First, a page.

Fresh capital injection for public banks on cards

04 August 2014 Kazi Zahidul Hasan

The government once again is going to inject fresh capital into the crisis-ridden state-owned banks to help them enhance the lending activity and meet the capital adequacy norms, official sources said on Sunday.
It will this time disburse Tk4000 crore to five public banks-- Sonali, Janata, Agrani, Rupali and Basic -- as part of the capital infusion programme.     
"The funds would be disbursed to these public banks soon with applying stringent terms and conditions," a senior official of the Bank and Financial Institution Division (BFID) of Ministry of Finance told The New Nation yesterday.  
He said, the government had already earmarked the amount in the Budget for the current fiscal.
"Capital infusion will be based on an assessment made by the BFID about the capital needs of public sector banks and the funds will be provided to them with in a phased manner tagging conditions of strengthening risk management mechanism in compliance with the central bank," he added.
Justifying the need for the bank's recapitalisation programme, he said, "These state-owned banks are now operating with huge capital shortfall resulted from recent loan scams and rising bad and defaults loans in their overall credit portfolios. This has led to weaken financial health of the banks, squeezing their ability to expand lending activities.
As the banks are facing huge capital shortfalls due to various scams last year, the IMF set a condition that public money will be injected into the banks only if they go through drastic reforms.
"The government wants to rescue the banks much before their crisis deepen further. And so on is going to give a fresh dose of capital injection to the banks to cushion the impact and sustain the lending growth," he added.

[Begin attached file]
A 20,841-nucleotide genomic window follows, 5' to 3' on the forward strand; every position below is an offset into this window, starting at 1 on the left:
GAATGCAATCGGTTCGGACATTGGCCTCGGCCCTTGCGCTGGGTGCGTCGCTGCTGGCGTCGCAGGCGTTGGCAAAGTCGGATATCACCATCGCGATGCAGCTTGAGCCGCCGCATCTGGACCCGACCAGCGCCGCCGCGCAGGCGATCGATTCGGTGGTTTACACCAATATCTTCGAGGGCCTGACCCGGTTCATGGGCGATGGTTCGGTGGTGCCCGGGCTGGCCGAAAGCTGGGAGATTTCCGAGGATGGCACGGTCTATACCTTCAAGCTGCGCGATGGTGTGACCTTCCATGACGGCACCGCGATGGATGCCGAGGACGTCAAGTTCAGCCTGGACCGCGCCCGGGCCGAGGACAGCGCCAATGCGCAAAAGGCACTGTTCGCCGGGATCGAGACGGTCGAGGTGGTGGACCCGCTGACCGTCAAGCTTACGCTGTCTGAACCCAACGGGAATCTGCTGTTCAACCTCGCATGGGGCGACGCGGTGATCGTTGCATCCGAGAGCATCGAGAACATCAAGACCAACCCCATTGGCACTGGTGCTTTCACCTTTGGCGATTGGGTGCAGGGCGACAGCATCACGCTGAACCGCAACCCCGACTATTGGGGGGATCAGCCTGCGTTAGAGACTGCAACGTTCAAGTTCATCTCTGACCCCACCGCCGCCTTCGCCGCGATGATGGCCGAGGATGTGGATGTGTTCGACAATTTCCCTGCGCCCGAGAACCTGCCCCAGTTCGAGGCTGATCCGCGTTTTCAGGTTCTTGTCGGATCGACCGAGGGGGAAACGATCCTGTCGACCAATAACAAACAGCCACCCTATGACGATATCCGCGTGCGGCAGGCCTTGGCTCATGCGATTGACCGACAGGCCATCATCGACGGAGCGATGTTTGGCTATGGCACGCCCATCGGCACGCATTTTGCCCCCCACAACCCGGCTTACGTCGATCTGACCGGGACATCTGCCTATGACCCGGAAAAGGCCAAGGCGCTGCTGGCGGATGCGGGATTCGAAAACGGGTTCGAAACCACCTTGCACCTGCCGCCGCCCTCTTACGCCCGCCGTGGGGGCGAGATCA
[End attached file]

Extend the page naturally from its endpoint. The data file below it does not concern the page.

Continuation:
Earlier, the government had injected Tk 4,100 crore to the four state-owned commercial banks-Sonali, Janata, Agrani and Rupali--during the last fiscal year to help them meet their capital shortfalls enclosing conditions related to credit risk management.
"This time the government has also decided to provide funds to the scam-hit Basic Bank as its capital shortfall is highest among all the public banks which stands at over Tk1,000 crore," the BFID official said.
Basic, a state-owned specialized bank, had come under the spotlight since loan scams of Tk 4,500 crore were unearthed by the central bank investigation in between 2012 and 2013.
The BFID official further added that the authorities of BASIC Bank already sought funds from the government and it is actively considering their plea of providing fresh funds to the bank.
Replying to a question, he said, "The BFID is working sincerely to stop recurrence of financial irregularities in the public banks. As part of the efforts, it has already brought all the public banks under the close monitoring of the Division."
In order to improve their financial health and business expansion, it (BFID) is also reviewing their business plan earlier submitted by themselves. "We have sought the plan following detection of huge financial irregularities in the public banks," he added.

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